Thursday, January 27, 2005

Financial sponsor bankers make it big

FT Article
By James Politi and Lina Saigol
Published: January 26 2005 21:03 | Last updated: January 26 2005 21:03

Last week's $800m initial public offering of chemicals company Celanese not only cemented Blackstone Group's reputation as a savvy buy-out firm, but also closed the circle on a big investment banking coup.

It was the financial sponsors group at Morgan Stanley that pulled it off. After bringing Blackstone the idea of acquiring Celanese three years ago, the US investment bank then provided debt for the purchase, and finally took the company public.

Although fees are not publicly disclosed, Blackstone is believed to have paid in excess of $200m to Wall Street firms over this three-year period. Morgan Stanley, because of its central role, is thought to have reaped as much as $80m of that.

The pay-out contributed to outside estimates that nearly 20 per cent of Morgan Stanley's investment banking revenues were generated because of private equity- related deals in 2004, a greater proportion than ever.

This explains why financial sponsor bankers - who traditionally operate in the shadows of their M&A peers advising large public companies - are now considered among the busiest and most influential on Wall Street and the City of London.

"Private equity groups constitute such a high portion of our business that everyone has to care about them," says Alan Jones, co-head of Morgan Stanley's financial sponsors group.

"The scale and size of private equity clients is certainly growing and a lot of people on Wall Street have recognised that there is a fee stream to be earned and treasured," adds Jon Weiss, global head of JPMorgan's financial sponsors group.

Some observers maintain that bankers such as Mr Jones and Mr Weiss are mere gatekeepers - attracting business and managing relationships but passing on the execution of deals to the industry and product specialists.

Others, however, claim that financial sponsors are the last great investment banking "generalists", actively engaged in trans- actions involving every sector, from chemicals to media, to every investment banking product, from mergers and acquisitions advice, to equity and debt underwriting.

Kamal Tabet, global head of Citigroup's financial entrepreneurs group, says financial sponsors have to be financially sophisticated as they have constantly to compete with trade buyers and public markets.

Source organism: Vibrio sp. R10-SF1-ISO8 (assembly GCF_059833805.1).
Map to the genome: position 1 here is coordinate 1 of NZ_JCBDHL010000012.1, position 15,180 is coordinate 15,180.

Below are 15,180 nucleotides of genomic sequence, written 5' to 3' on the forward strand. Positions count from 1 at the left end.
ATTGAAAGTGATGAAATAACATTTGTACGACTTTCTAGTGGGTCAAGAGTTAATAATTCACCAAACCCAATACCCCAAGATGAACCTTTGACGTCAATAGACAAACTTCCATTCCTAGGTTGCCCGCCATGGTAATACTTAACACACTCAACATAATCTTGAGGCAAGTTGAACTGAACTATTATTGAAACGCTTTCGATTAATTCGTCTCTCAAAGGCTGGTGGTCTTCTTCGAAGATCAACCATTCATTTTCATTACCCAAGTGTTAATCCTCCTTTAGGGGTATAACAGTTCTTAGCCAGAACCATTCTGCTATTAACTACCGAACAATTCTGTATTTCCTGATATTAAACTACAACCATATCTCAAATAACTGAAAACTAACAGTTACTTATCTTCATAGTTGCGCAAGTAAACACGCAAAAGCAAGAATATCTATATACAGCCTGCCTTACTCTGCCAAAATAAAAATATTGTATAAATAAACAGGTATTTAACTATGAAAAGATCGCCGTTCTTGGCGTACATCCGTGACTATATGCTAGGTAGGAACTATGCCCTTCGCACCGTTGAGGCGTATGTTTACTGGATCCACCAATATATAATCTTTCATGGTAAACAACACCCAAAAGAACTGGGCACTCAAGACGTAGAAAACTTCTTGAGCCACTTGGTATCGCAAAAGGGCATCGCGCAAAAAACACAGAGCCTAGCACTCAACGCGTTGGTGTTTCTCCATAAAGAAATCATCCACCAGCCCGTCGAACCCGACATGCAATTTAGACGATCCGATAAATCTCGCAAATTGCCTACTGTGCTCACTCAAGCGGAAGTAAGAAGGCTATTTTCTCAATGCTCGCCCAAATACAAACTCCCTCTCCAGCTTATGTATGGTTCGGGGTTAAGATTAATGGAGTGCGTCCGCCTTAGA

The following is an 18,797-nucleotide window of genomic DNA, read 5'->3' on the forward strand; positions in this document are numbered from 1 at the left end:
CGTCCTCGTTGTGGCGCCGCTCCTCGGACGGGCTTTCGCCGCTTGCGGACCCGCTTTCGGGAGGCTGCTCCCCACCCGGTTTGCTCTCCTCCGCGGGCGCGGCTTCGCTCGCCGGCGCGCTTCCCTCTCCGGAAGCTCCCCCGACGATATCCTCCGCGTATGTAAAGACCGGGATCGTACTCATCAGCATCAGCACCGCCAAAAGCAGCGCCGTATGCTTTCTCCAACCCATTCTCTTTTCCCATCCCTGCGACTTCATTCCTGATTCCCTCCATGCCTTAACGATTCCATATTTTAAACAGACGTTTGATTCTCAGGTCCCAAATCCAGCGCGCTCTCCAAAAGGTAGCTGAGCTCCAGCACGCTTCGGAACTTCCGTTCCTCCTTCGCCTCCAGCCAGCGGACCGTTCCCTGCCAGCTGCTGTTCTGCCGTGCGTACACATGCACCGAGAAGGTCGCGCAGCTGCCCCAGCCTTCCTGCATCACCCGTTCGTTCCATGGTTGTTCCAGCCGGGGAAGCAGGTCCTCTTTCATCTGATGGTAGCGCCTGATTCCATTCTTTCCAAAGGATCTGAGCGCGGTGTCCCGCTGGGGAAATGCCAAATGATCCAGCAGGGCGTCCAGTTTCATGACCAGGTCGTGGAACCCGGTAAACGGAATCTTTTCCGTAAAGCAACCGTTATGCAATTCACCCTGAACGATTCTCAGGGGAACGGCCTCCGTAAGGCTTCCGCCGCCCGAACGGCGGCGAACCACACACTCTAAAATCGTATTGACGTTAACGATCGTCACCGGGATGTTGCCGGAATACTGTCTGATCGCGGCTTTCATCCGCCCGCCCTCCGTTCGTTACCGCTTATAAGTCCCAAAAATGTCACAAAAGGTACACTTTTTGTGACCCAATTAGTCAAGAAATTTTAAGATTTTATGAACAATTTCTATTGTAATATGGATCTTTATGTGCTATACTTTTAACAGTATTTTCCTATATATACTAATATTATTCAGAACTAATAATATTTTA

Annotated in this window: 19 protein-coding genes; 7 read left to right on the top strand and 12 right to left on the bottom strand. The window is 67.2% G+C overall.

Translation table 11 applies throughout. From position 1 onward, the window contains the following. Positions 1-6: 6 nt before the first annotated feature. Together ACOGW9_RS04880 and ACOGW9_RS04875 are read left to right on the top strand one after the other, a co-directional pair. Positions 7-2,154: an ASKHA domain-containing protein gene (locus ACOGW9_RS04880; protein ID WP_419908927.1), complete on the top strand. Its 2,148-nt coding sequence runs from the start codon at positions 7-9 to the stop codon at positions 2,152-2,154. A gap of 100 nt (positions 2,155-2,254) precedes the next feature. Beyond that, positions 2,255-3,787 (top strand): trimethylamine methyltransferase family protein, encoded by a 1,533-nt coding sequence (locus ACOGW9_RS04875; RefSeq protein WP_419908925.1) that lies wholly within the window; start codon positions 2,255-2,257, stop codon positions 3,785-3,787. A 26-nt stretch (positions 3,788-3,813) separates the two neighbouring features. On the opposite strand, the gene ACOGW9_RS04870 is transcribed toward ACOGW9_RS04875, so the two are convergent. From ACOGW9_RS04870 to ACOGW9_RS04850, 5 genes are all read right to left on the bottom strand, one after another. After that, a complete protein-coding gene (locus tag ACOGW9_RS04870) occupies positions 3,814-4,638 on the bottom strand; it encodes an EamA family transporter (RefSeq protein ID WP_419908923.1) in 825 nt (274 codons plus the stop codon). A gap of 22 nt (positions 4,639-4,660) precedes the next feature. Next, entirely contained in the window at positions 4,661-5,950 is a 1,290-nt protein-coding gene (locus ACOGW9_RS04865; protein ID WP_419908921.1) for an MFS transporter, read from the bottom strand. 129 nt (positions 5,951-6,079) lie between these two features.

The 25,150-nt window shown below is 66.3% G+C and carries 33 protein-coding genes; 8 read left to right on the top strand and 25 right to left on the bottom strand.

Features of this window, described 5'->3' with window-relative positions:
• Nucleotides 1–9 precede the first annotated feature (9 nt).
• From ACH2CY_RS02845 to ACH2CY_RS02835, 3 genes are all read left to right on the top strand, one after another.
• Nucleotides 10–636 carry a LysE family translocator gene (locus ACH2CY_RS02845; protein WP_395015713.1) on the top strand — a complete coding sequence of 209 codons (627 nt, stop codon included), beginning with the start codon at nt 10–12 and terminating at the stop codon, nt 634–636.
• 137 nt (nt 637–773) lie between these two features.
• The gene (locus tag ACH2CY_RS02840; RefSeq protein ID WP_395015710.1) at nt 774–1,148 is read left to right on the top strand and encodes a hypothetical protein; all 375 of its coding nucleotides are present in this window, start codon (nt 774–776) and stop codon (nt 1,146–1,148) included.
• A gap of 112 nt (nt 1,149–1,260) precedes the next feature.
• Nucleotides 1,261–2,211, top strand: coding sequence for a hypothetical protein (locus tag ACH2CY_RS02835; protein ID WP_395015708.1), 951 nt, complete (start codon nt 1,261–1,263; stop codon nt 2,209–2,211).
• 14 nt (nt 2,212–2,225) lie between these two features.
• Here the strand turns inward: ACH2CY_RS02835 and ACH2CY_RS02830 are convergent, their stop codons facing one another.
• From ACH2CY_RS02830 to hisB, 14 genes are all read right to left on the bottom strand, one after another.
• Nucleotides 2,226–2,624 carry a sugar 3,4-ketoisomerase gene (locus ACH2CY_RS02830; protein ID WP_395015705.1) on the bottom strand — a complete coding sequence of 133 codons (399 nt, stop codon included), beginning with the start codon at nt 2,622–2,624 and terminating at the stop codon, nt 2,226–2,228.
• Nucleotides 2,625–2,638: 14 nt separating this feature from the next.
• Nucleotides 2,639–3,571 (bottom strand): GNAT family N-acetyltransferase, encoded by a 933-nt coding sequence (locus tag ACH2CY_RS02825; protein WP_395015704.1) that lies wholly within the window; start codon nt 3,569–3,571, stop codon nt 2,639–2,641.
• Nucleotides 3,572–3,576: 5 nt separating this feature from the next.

"There are very few 'proprietary' ideas available when dealing in the upper middle market and large transactions. It is all about execution - the ability to maximise leverage and offer more attractive values," Mr Tabet says.

Whatever their exact role, these bankers - including names such as Alison Mass and Milton Berlinski of Goldman Sachs, Ros Stephenson and Peter Combe at Lehman Brothers, and Harold Bogle of Credit Suisse First Boston - have become household figures, much like the technology bankers who ruled the M&A world in the late 1990s.

They also wield more power internally. Last year, Mr Bogle - who oversaw deals such as the sale of PanAmSat to private equity groups, in which CSFB provided the financing and advised on the sale - was promoted to the investment banking division's operating committee. People close to the bank pointed to the move as a reflection of his unit's growing influence.

It was not always like this.

"Only a few years ago, the financial sponsors group at Goldman Sachs was a fraction of the size it is today, with a fraction of the resources," says Ms Mass.

In 1994, only 10 private equity funds were larger than $1bn. And at the height of the deal-making frenzy of 1999/2000, private equity transactions made up only 4.3 per cent of deal activity.

By last year, however, the number of funds larger than $1bn had shot up to 100, and the percentage of US M&A related to buy-outs had moved up to 19.3 per cent, according to Capital IQ and Thomson Financial.

The boom is being driven by several factors.

"The lending environment has been terrific, the equity environment has been strong, and corporate acquirers - the main competition on deals - have until recently been on the sidelines," explains Ms Stephenson.

In this highly competitive environment, the key for people such as Ms Stephenson is to be able to supply clients constantly with new ideas for deals - like Morgan Stanley did with Blackstone - outside auction situations, where prices are inevitably higher.

And success as a financial sponsors banker is infinitely better rewarded than it ever used to be, which means many young bankers are choosing these teams as the places to start their career.

"Bankers always want to be where the transaction volumes are highest," says CSFB's Mr Bogle. "In the 1980s, that might have meant covering the oil and gas sector and in the late 1990s, the technology sector. Now it might be working for financial sponsors."

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